British Citizen Lauri Love is to be extradited to the USA, according to a ruling made 16th September.
Naomi Colvin of Courage Foundation said:
"Judge Tempia's ruling on Friday shows that the legal changes Theresa May introduced after she blocked Gary McKinnon's extradition are not fit for purpose. If the forum bar won't protect Lauri Love, who Judge Tempia acknowledged presents a suicide risk due to his complex medical diagnoses, it's very hard to see how they could ever protect anyone.
The whole issue of Britain's extradition arrangements with the United States, which has been of such intense public concern in recent years, will now have to be reopened.
If Lauri has questions to answer, the right and proper place for that to happen is in the United Kingdom, where allegations involving US computer sytems are routinely handled. It's clearly not in the United States where Lauri faces an indefinite period on suicide watch and where, due to the plea bargaining system, the chances of him ever facing any kind of trial are vanishingly small."
Mark Chapman, Pirate Party Spokesperson said:
"Lauri Love and the USA both deserve justice and so far we have every indication that justice is not what will happen if Lauri is extradited to the USA. The alleged crimes are serious but the best chance for the truth to come out and justice obtained lies in a fair trial, not in a plea deal to reduce a lengthy stay in a US prison."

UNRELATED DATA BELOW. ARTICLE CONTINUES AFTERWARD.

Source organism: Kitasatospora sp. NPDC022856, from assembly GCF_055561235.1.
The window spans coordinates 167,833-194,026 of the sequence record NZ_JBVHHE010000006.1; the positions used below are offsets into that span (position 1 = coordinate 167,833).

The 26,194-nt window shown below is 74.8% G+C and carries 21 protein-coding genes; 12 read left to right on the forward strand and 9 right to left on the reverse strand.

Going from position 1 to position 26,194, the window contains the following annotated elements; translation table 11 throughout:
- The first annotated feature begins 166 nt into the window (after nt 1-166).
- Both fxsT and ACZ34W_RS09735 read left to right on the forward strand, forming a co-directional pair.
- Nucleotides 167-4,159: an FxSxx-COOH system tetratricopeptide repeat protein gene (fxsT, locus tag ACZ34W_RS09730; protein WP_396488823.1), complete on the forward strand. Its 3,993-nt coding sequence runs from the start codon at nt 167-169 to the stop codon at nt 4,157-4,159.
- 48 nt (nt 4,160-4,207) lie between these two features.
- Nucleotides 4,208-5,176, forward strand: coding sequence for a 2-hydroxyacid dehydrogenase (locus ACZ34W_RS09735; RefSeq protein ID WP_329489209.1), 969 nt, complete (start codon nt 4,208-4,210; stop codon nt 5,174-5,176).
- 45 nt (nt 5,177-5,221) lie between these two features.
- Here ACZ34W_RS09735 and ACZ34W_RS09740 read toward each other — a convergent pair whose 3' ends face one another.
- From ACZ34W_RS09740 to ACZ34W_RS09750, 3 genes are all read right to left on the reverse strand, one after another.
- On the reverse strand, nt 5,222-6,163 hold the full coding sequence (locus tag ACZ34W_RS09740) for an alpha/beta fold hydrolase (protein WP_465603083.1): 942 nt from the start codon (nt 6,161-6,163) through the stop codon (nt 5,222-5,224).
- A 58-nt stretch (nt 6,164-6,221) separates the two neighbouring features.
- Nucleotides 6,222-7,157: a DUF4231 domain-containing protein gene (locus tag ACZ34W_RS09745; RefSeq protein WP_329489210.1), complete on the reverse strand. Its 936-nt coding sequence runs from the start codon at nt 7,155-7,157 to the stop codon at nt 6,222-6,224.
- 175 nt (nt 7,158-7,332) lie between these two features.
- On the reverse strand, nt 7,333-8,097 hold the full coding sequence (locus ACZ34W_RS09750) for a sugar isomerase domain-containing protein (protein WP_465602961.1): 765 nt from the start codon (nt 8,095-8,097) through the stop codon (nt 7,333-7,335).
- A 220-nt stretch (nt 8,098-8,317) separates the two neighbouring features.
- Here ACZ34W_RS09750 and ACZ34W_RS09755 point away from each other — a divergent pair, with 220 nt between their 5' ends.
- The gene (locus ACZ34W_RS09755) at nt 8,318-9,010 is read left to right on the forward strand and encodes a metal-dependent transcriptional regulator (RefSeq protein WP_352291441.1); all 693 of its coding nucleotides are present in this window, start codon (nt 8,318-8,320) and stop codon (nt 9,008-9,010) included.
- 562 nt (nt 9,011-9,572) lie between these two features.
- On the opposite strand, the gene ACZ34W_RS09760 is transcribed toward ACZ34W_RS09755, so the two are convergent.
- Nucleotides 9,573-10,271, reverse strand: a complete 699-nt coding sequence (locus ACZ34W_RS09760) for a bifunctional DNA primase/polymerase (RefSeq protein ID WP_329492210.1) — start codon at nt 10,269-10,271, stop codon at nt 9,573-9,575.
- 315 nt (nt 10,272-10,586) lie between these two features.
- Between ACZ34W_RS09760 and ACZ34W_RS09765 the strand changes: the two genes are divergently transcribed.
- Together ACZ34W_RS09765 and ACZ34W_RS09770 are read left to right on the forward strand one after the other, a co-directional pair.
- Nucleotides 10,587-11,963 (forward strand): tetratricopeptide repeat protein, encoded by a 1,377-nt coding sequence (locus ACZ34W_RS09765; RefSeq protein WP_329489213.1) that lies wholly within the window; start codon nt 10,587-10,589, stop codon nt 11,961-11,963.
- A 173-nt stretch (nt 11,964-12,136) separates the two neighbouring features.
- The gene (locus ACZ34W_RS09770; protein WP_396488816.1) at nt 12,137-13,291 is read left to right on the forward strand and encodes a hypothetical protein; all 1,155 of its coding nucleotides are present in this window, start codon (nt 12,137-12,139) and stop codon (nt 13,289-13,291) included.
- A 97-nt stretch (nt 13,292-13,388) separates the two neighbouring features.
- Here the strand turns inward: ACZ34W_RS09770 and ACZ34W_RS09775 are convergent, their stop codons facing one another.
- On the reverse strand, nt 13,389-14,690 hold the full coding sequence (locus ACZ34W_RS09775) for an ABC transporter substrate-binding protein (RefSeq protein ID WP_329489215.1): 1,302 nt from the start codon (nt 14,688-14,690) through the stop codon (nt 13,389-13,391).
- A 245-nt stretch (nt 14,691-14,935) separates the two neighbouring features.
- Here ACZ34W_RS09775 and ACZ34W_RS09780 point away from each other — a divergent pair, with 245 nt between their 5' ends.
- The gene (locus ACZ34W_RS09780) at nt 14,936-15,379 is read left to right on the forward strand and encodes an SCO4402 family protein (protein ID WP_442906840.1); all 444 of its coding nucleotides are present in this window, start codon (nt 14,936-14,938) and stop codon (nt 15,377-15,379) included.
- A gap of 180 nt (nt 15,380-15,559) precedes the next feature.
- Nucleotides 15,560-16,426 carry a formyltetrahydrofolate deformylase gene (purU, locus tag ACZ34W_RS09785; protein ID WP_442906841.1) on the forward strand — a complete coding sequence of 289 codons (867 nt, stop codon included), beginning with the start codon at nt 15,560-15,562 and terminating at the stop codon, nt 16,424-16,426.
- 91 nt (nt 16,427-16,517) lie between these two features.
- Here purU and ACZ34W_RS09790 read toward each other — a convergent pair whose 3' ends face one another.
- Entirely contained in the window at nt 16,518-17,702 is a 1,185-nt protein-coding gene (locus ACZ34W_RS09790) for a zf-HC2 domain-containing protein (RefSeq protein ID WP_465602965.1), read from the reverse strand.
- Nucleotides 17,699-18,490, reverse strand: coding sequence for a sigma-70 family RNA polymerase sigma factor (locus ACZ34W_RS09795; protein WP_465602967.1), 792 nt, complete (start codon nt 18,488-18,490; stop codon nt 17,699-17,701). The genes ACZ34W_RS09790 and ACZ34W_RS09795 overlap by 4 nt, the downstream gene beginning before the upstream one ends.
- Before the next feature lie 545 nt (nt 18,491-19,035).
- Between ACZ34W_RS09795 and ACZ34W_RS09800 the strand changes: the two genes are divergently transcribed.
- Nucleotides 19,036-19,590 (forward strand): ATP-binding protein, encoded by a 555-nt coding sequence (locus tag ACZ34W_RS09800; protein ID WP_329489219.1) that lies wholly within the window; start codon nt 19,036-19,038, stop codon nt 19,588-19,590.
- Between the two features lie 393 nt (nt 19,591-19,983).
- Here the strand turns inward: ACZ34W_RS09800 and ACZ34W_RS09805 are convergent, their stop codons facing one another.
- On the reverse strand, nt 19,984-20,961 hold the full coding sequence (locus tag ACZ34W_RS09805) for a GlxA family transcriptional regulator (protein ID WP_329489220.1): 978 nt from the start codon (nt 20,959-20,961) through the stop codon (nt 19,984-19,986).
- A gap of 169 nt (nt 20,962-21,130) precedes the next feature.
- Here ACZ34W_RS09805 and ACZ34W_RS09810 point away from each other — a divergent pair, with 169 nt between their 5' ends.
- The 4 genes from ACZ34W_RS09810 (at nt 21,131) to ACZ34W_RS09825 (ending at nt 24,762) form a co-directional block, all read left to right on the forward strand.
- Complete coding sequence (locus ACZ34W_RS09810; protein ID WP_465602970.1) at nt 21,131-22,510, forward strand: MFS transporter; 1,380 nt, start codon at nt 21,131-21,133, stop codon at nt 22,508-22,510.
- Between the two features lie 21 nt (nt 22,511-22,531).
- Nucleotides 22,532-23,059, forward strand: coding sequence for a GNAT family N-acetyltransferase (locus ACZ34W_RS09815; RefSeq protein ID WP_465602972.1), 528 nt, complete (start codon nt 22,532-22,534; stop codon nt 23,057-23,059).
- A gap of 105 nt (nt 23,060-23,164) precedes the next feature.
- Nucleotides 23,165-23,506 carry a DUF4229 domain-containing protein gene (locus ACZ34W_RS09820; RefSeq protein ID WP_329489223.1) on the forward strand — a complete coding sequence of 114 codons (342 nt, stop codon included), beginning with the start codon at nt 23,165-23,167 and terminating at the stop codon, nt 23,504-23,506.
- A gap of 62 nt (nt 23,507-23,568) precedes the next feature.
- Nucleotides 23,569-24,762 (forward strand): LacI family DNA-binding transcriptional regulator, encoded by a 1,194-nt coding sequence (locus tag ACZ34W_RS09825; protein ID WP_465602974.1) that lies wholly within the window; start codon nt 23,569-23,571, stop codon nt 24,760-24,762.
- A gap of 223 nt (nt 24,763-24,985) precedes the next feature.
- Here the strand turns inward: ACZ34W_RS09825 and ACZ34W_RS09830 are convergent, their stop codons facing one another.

David A Elston Pirate Party Spokesperson said:
"During the Brexit campaign we found Remain and Leave voters wanting to reform or leave the EU; specifically because they wanted greater control over their own country. I find it difficult to believe either side would now be content with handing over Lauri Love to a foreign power".
Love is currently facing a long prison sentence in the USA after allegations of hacking NASA, the FBI and the US Federal Reserve as well as copying personal data.
These are serious accusations and should be taken seriously.
However the inconsistency in the extradition ruling is obvious to many. Gary McKinnon's extradition under similar circumstances was blocked personally by the then Home Secretary, Theresa May. Since then a new "forum bar" rule was introduced , designed to stop extraditions in cases such as this, where the delays involved would make extradition not in the interests of justice, or where the case would be better tried in the UK.
Furthermore those who have been accused of similar hacking and cyber crime activities in the USA rarely proceed to trial. Typically the accused serve a lengthy time in prison where eventually a guilty plea "deal" is offered to reduce the time they will serve inevitably waiting for a trial that will never happen.